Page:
Article Review Paper on Adding Ketamine to Morphine for Intravenous Patient-controlled Analgesia for Acute Postoperative Pain

Article Review

            Controlling analgesia in patients using intravenous opioids is a deep-rooted technique in nursing. This helps in controlling pain among patients after undergoing major surgeries. This method of pain control is better than the intravenous bolus doses (Tveita, 2008); patients are more satisfied and collaborate better with the caregivers. The adverse effects of the opioid include drowsiness, vomiting, and nausea (Carstenseni & Møller, 2010). The use of opioids can further result in acute intolerance; these effects facilitate better management of pain. It also impairs haemodynamic and respiratory depression. These effects elicit the need to reduce the side effects of opiods in order to manage the pain more effectively.

 The use of Ketamine was found to be essential in the management of the side effects of opiods. Ketamine is not a competitive NMDA (N-methyl-D-aspartate) antagonist. By applying Ketamine at specific NMDA barriers and modulating the main sensitization, it was found to offer an anti-hyperalgesic effect. This study was carried out on animals and the results contradicted those realized among human beings, as the results in the latter were mixed (Carstenseni & Møller, 2010). This was in relation to effectiveness and tolerability. Therefore, the effect of Ketamine was questionable among human beings. In further research, randomized placebo controlled tests were used; the main purpose was to evaluate the efficacy and safety of the intravenous opiod with Ketamine for the management of the post-operative pain (Carstenseni & Møller, 2010).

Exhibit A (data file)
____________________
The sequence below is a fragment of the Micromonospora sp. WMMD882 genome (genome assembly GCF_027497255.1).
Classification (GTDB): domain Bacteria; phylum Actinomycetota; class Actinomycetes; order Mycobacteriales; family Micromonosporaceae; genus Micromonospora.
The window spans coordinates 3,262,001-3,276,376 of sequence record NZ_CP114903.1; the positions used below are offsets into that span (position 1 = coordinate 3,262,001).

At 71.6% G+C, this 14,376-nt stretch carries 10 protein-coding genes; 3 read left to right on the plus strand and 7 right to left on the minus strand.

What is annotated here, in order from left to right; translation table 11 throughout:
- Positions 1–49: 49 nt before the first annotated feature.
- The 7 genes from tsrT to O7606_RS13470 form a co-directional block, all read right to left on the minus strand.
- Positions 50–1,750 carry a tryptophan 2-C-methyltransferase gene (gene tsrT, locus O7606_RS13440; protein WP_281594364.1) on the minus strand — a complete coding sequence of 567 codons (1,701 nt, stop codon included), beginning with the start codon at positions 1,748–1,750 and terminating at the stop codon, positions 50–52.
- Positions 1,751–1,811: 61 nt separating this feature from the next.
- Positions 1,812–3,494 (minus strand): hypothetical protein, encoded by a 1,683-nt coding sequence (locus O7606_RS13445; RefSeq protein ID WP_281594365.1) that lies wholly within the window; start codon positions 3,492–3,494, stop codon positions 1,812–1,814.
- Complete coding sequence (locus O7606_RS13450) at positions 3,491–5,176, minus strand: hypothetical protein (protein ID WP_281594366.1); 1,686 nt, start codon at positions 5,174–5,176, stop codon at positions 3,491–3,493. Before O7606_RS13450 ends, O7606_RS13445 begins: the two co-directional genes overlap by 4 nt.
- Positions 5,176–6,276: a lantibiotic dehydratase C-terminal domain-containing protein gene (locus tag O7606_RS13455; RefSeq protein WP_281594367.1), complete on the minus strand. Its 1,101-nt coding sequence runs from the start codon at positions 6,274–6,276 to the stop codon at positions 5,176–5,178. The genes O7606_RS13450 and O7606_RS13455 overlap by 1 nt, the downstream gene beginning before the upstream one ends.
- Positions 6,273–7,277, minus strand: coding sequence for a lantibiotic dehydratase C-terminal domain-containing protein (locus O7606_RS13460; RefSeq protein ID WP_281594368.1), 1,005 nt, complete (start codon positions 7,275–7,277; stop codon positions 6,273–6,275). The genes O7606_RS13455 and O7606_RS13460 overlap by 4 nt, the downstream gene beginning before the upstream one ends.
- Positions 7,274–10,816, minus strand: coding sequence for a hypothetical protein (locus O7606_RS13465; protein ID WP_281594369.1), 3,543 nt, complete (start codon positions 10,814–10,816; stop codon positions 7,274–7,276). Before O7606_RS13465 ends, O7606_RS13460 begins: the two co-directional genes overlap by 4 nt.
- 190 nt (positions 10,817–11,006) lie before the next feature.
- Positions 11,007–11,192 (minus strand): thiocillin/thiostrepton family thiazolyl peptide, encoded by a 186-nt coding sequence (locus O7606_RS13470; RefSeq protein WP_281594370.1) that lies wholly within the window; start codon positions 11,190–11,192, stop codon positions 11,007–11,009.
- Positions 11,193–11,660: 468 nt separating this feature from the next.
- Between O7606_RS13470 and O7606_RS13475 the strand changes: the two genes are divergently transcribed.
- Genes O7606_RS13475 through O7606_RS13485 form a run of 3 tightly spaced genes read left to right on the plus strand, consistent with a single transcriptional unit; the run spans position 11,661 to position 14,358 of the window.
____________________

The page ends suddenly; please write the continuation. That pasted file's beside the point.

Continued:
It was realized that Ketamine had specific modes of action. This, combined with the weakness in methodology, explained the mixed results in the study. Things to be considered when using this mode of pain management include the dose of Ketamine, the ratio  of the Ketamine and Morphine, the starting time of the PCA device, type of surgery, and the method of measuring pain. There is need to ensure that the ration of the morphine to Ketamine is 1:1 for patients who have undergone hip surgery and lumbar spine surgery. The stepwise optimization models need to be used in these cases (Carstenseni & Møller, 2010).


Carstenseni, M. & Møller, A. M. (2010). Adding Ketamine to Morphine for Intravenous Patient-controlled Analgesia for Acute Postoperative Pain: A Qualitative Review of Randomized Trials: British Journal of Anaesthesia. Vol. 104(4): 410-406

Tveita, T., Thoner, J., Klepstad, P., Dale, O., Jystad, A. & Borchgrevink, P. C. (2008). A Controlled Comparison between Single Doses of Intravenous and Intramuscular Morphine with respect to Analgesic Effects and Patient Safety: Acta Anaesthesiol Scand.. Vol. 52: Pages 920–925